Living this life for a few centuries more through scientific progress might sound good, but that’s not what “afterlife” is about. If there were a hereafter, we might as well all be heading to the Islam Hell.

  25. Ambrose Bierce memorialized Robert Ingersoll in his revision of the ten commandments as published in The Devil’s Dictionary:

    DECALOGUE, n. A series of commandments, ten in number—just enough to permit an intelligent selection for observance, but not enough to embarrass the choice. Following is the revised edition of the Decalogue, calculated for this meridian.Thou shalt no God but me adore:’Twere too expensive to have more.No images nor idols makeFor Robert Ingersoll to break.Take not God’s name in vain; selectA time when it will have effect.Work not on Sabbath days at all,But go to see the teams play ball.Honor thy parents. That createsFor life insurance lower rates.Kill not, abet not those who kill;Thou shalt not pay thy butcher’s bill.Kiss not thy neighbor’s wife, unlessThine own thy neighbor doth caressDon’t steal; thou’lt never thus competeSuccessfully in business. Cheat.Bear not false witness—that is low—But “hear ’tis rumored so and so.”Cover thou naught that thou hast notBy hook or crook, or somehow, got.G.J.

    1. Sorry – all the line break formatting got lost. Here it is in more readable form:

      DECALOGUE, n. A series of commandments, ten in number—just enough to permit an intelligent selection for observance, but not enough to embarrass the choice. Following is the revised edition of the Decalogue, calculated for this meridian.

      Thou shalt no God but me adore:
      ‘Twere too expensive to have more.

      No images nor idols make
      For Robert Ingersoll to break.

      Take not God’s name in vain; select
      A time when it will have effect.

      Work not on Sabbath days at all,
      But go to see the teams play ball.

      Honor thy parents. That creates
      For life insurance lower rates.

      Kill not, abet not those who kill;
      Thou shalt not pay thy butcher’s bill.

      Kiss not thy neighbor’s wife, unless
      Thine own thy neighbor doth caress

      Don’t steal; thou’lt never thus compete
      Successfully in business. Cheat.

      Bear not false witness—that is low—
      But “hear ’tis rumored so and so.”

      Cover thou naught that thou hast not
      By hook or crook, or somehow, got.


  26. I do not have to ask, as all people of faith must, why an all-powerful, all-good God allows such things to happen.

    As many people have pointed out, the universe looks exactly like it would if there was no purpose. And no gods.

  27. “It is a positive blessing, not a negation of belief, to be free of what is known as the theodicy problem.”

    I had a problem with this sentence. Both with the word “blessing” and the whole idea that to be free of “the theodicy problem” is “not a negation of belief.”

    I quit believing in belief a long time ago. Decades later, Dan Dennett writes a book suggesting that belief itself is the problem. It’s impossible for theists and apparently some atheists to lose the need to believe. If something is not cognitively apparent, there is no point thinking about it. I find that I can substitute the word “think” for the word “believe” and be far more accurate in the truthfulness of the statement. After all I think all kinds of things, almost none of which I could say “I believe in”.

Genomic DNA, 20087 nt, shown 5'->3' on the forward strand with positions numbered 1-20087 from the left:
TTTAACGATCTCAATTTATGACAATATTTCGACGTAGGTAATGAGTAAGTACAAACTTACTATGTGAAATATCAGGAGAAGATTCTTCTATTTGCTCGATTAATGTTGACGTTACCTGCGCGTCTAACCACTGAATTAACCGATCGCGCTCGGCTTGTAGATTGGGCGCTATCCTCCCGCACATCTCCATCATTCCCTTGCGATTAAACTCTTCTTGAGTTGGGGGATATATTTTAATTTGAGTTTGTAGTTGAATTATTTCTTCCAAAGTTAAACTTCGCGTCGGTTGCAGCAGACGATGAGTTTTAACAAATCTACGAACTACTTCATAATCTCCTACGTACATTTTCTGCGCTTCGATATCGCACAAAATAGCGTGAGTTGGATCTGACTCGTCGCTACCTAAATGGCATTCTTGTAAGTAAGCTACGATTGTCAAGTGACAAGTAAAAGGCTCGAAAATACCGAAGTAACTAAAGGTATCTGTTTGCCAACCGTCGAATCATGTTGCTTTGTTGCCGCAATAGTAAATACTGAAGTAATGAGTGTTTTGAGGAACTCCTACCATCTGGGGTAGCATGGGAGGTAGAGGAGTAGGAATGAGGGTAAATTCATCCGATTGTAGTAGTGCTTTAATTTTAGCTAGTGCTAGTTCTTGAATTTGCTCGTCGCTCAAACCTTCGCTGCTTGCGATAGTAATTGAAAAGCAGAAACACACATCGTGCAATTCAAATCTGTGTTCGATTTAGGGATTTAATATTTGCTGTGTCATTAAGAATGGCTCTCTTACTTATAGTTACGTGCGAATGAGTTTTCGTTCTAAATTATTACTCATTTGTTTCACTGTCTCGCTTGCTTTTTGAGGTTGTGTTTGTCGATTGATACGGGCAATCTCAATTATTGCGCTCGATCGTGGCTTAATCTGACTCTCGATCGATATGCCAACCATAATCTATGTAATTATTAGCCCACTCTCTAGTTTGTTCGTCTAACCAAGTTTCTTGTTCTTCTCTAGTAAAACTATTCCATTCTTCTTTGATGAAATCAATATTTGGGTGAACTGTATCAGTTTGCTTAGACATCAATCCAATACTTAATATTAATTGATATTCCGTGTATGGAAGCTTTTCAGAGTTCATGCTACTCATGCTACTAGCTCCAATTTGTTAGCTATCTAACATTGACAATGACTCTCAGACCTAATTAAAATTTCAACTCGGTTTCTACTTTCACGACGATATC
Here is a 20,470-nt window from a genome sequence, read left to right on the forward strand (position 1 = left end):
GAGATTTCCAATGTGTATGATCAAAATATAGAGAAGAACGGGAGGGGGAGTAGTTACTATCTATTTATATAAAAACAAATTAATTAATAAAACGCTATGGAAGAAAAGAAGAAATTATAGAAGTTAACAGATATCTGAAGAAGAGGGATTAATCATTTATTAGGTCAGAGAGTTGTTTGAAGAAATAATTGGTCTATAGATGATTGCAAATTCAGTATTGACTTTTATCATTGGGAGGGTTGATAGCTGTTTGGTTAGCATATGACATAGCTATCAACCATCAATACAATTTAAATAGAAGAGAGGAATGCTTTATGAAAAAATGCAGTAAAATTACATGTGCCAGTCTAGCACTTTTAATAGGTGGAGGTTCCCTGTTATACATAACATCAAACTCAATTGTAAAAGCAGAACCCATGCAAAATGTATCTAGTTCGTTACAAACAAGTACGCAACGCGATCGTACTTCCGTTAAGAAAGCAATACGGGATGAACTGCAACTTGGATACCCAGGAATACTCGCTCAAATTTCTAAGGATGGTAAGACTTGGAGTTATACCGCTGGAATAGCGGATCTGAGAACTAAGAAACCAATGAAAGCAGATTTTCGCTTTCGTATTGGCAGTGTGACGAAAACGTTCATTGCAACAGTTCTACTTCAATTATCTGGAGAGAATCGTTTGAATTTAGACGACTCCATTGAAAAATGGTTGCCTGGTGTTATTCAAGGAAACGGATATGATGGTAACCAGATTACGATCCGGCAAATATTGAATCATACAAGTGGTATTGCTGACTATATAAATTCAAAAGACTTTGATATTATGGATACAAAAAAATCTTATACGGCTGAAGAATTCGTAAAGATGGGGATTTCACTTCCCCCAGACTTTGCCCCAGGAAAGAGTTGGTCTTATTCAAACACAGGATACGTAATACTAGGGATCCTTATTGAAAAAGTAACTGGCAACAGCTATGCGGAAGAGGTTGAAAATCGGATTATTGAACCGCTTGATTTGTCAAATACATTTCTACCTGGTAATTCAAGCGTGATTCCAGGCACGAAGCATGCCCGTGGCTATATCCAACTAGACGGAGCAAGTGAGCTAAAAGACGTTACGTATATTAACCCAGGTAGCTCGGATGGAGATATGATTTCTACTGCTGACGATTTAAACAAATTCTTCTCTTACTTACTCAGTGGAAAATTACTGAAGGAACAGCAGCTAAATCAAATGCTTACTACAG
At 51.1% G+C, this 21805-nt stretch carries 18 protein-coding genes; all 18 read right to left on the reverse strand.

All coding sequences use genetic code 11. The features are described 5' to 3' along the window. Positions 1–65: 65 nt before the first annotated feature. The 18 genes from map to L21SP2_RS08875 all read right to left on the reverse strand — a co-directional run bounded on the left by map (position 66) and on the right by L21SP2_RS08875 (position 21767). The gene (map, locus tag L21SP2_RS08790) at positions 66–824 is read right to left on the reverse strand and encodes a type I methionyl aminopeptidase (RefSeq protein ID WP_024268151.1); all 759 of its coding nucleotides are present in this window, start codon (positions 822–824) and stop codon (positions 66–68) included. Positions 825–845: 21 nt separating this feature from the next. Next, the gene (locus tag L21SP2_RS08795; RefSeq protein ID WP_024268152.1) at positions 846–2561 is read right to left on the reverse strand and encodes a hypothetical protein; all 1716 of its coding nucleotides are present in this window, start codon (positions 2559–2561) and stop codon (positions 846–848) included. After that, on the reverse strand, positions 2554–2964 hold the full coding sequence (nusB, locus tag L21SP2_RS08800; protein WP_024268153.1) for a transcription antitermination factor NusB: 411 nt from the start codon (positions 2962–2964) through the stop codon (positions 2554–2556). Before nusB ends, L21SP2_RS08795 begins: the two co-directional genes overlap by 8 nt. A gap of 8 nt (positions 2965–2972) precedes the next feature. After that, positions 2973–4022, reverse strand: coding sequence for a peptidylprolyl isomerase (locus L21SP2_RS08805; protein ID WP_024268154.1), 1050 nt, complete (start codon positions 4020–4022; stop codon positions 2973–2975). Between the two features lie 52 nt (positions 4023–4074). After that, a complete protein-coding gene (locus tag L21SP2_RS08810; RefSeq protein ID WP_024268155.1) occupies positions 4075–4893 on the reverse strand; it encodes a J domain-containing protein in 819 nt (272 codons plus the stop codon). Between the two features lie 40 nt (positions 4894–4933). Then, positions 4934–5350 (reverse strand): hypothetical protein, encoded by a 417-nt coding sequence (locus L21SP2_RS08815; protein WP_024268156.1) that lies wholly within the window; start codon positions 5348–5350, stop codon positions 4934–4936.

Atheism has got to be the ism that isnt’. There’s nothing to believe in there, and rightfully so. It’s a definition based on the infinitely many things that I don’t believe.

  28. I’d like to live on after death, and am deeply suspicious of those who say that they don’t fear extinction.

    A few thoughts, some of which I don’t think have been entertained on this thread so far:

    1. Of course I wish I could see how the world continues.

    2. But forever? There must be an end to it, first of all because, as somebody above pointed out, we would soon become weary, and also because the universe will dissolve into an entropic soup at some point.

    3. I will see how I think if I get that far, but it does not seem so bad if one dies after a long, productive life full of diverse experiences. What I find depressing is when people die early, even as children, especially people who are close to me of course. (Or if I knew I would die soon and could not take care of my family any more.)

    4. But then the idea of the souls of two year old children appearing in the afterlife without their parents is precisely one of the things that is so sickening that annihilation seems like the nicer variant. Think about it: any rationalization that makes it non-nauseating assumes that what lives on is not really you anyway. I assume that if I were religious, that issue would trouble me greatly.

    5. A similar problem pops up with a combination of theodicy and heaven: If free will solves theodicy, that implies that either there will be evil and suffering in heaven, or alternatively that our free will is removed in heaven. Again, it would not be you that achieves the afterlife but some kind of zombie. (Any other solution to the dilemma, such as the obvious one of there not being dualist free will, must assume that god could have created a world without evil, and we are back to that problem.)

    It is not only that an afterlife might get boring after some time; it is also that it would have some pretty nasty implications once you think it through.

    1. There must be an end to it, first of all because, as somebody above pointed out, we would soon become weary…